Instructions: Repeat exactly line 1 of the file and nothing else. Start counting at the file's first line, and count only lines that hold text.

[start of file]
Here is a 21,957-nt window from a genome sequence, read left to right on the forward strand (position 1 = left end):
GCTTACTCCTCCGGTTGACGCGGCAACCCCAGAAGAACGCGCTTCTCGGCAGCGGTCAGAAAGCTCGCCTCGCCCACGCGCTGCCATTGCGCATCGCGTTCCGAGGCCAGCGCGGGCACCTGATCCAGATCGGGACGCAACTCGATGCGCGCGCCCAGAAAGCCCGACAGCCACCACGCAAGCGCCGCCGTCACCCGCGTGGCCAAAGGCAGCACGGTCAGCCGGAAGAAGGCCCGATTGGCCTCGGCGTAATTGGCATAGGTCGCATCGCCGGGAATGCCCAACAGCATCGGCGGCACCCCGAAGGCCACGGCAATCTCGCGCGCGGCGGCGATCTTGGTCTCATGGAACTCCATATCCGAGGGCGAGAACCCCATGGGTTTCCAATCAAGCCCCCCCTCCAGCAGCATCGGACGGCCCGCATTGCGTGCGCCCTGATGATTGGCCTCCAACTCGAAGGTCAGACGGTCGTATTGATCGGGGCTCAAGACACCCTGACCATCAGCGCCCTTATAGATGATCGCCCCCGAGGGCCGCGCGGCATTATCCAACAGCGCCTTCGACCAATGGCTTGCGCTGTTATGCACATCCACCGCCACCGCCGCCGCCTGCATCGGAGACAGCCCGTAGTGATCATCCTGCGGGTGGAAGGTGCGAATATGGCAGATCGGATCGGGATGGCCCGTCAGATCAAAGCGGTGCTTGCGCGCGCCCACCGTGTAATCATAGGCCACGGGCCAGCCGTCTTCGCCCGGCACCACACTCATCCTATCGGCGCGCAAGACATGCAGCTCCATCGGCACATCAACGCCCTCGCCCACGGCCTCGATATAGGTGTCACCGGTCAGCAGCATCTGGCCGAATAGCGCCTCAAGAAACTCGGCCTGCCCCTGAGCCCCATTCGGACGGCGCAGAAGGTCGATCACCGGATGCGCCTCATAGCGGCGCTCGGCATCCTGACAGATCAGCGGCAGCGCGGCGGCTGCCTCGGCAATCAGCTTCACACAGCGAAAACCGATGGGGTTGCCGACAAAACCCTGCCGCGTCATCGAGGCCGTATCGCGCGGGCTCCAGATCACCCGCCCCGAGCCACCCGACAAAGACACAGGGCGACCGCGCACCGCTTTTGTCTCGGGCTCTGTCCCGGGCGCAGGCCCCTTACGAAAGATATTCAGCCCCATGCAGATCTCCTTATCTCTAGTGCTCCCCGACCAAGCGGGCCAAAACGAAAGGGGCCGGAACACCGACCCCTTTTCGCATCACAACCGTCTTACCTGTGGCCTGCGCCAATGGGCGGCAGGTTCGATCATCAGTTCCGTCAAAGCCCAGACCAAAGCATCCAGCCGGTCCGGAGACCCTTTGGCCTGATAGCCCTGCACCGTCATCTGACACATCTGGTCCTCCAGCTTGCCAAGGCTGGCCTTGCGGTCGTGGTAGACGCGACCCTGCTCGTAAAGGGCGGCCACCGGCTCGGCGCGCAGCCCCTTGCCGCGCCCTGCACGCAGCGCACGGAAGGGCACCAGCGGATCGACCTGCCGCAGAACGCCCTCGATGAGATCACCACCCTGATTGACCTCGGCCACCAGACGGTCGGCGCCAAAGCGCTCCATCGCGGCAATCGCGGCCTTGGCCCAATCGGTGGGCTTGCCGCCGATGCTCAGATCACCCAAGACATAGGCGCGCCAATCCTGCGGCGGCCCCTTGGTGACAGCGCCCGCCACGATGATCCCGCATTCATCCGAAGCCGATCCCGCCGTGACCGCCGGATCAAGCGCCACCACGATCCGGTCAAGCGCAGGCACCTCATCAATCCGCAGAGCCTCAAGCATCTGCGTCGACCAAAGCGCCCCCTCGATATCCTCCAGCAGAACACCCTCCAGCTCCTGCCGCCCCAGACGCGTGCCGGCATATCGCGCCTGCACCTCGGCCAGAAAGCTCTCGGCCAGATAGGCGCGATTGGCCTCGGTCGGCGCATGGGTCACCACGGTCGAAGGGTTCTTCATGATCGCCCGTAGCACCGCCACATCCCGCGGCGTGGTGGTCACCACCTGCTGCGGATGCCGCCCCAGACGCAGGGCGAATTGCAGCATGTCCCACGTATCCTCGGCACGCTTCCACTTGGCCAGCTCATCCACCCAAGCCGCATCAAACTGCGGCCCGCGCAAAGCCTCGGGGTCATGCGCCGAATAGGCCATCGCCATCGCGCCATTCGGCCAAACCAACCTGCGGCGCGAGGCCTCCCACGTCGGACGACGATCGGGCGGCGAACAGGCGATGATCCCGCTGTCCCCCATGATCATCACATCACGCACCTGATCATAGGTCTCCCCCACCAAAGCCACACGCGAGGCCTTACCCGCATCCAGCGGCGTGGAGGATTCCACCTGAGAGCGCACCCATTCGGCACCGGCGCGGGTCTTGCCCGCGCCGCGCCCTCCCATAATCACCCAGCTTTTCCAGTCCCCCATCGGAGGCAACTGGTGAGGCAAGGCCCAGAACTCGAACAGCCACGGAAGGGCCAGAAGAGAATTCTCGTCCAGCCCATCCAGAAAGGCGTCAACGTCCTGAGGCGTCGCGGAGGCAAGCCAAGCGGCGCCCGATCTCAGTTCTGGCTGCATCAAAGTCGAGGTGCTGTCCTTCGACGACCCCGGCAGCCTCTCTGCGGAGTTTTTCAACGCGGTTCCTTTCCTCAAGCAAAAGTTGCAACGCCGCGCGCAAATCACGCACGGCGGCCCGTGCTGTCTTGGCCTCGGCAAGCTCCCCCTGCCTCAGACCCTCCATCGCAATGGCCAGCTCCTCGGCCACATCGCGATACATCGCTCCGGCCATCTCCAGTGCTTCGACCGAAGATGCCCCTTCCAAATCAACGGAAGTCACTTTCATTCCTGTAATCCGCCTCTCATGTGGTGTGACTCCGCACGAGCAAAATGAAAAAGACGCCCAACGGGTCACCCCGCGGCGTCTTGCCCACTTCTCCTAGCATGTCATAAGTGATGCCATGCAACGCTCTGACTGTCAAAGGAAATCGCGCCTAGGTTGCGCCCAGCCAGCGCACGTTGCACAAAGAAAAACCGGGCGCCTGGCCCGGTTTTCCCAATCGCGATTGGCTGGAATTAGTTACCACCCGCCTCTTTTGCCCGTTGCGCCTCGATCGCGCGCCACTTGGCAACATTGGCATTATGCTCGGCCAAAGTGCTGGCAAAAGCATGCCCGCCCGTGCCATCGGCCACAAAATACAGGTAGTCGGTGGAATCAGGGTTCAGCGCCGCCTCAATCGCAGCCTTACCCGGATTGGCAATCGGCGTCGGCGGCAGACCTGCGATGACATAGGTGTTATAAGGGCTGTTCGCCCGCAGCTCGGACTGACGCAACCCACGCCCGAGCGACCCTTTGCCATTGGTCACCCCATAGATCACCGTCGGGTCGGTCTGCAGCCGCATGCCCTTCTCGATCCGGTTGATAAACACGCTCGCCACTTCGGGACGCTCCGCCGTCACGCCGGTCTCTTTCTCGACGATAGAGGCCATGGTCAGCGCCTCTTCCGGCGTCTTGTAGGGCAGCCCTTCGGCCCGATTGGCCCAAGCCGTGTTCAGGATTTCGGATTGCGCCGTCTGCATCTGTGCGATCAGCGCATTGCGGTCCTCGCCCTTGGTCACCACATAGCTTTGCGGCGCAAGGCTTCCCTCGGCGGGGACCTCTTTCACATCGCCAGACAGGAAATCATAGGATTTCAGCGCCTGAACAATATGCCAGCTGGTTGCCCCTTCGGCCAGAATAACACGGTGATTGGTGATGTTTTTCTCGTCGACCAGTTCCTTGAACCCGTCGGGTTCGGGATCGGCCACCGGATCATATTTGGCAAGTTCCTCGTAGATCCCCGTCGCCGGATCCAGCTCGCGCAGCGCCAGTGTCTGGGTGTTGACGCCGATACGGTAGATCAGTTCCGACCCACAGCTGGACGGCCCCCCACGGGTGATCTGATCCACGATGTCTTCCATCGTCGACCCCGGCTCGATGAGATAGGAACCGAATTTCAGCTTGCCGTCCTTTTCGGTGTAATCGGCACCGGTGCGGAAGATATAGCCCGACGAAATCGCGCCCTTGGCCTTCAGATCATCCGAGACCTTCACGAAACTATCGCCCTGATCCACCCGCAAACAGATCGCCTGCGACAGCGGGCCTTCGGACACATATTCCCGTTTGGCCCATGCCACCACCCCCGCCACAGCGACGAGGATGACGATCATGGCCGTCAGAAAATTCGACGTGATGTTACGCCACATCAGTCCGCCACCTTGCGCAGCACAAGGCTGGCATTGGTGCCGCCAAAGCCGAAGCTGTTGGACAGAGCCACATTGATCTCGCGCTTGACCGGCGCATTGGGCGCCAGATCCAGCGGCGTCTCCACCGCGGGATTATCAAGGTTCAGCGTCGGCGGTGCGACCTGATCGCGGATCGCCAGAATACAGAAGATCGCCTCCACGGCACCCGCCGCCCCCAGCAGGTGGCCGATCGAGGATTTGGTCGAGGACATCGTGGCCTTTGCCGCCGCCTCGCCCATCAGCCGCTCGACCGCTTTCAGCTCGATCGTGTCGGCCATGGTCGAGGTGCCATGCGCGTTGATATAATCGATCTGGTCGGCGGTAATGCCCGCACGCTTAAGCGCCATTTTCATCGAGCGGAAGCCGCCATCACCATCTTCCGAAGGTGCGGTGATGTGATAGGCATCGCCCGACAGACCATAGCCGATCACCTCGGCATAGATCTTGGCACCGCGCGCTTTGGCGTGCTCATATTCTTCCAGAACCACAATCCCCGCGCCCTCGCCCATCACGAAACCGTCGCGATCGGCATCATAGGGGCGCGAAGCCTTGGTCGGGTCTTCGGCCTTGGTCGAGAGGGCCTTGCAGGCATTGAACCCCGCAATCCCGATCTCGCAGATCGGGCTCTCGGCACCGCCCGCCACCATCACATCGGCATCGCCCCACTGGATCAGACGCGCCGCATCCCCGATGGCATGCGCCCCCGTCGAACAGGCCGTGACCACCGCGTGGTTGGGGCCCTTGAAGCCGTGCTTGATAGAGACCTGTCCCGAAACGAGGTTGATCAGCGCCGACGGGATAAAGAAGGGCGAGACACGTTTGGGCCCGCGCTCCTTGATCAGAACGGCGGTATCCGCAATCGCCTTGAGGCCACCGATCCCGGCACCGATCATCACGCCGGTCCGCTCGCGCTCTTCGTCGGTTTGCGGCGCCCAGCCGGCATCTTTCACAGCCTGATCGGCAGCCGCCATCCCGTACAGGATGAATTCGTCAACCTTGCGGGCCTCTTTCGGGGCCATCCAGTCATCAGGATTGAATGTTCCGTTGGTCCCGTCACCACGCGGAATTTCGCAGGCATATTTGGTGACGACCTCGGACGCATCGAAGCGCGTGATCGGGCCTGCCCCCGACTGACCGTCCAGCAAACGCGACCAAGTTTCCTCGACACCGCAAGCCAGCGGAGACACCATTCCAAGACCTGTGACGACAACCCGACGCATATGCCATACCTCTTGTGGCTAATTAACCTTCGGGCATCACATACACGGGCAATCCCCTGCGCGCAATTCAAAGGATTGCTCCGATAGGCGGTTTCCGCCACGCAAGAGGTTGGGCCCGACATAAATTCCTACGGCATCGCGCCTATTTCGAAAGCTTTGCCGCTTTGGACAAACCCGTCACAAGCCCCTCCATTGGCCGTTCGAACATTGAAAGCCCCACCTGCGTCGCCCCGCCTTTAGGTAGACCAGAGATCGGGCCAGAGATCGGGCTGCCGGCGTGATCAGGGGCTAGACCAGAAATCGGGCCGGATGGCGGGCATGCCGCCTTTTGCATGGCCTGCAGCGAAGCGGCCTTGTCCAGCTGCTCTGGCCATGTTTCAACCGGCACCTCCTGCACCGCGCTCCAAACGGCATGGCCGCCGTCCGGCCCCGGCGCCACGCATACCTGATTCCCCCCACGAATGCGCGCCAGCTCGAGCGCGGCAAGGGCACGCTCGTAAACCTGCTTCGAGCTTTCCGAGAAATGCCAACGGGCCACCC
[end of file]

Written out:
Here is a 21,957-nt window from a genome sequence, read left to right on the forward strand (position 1 = left end):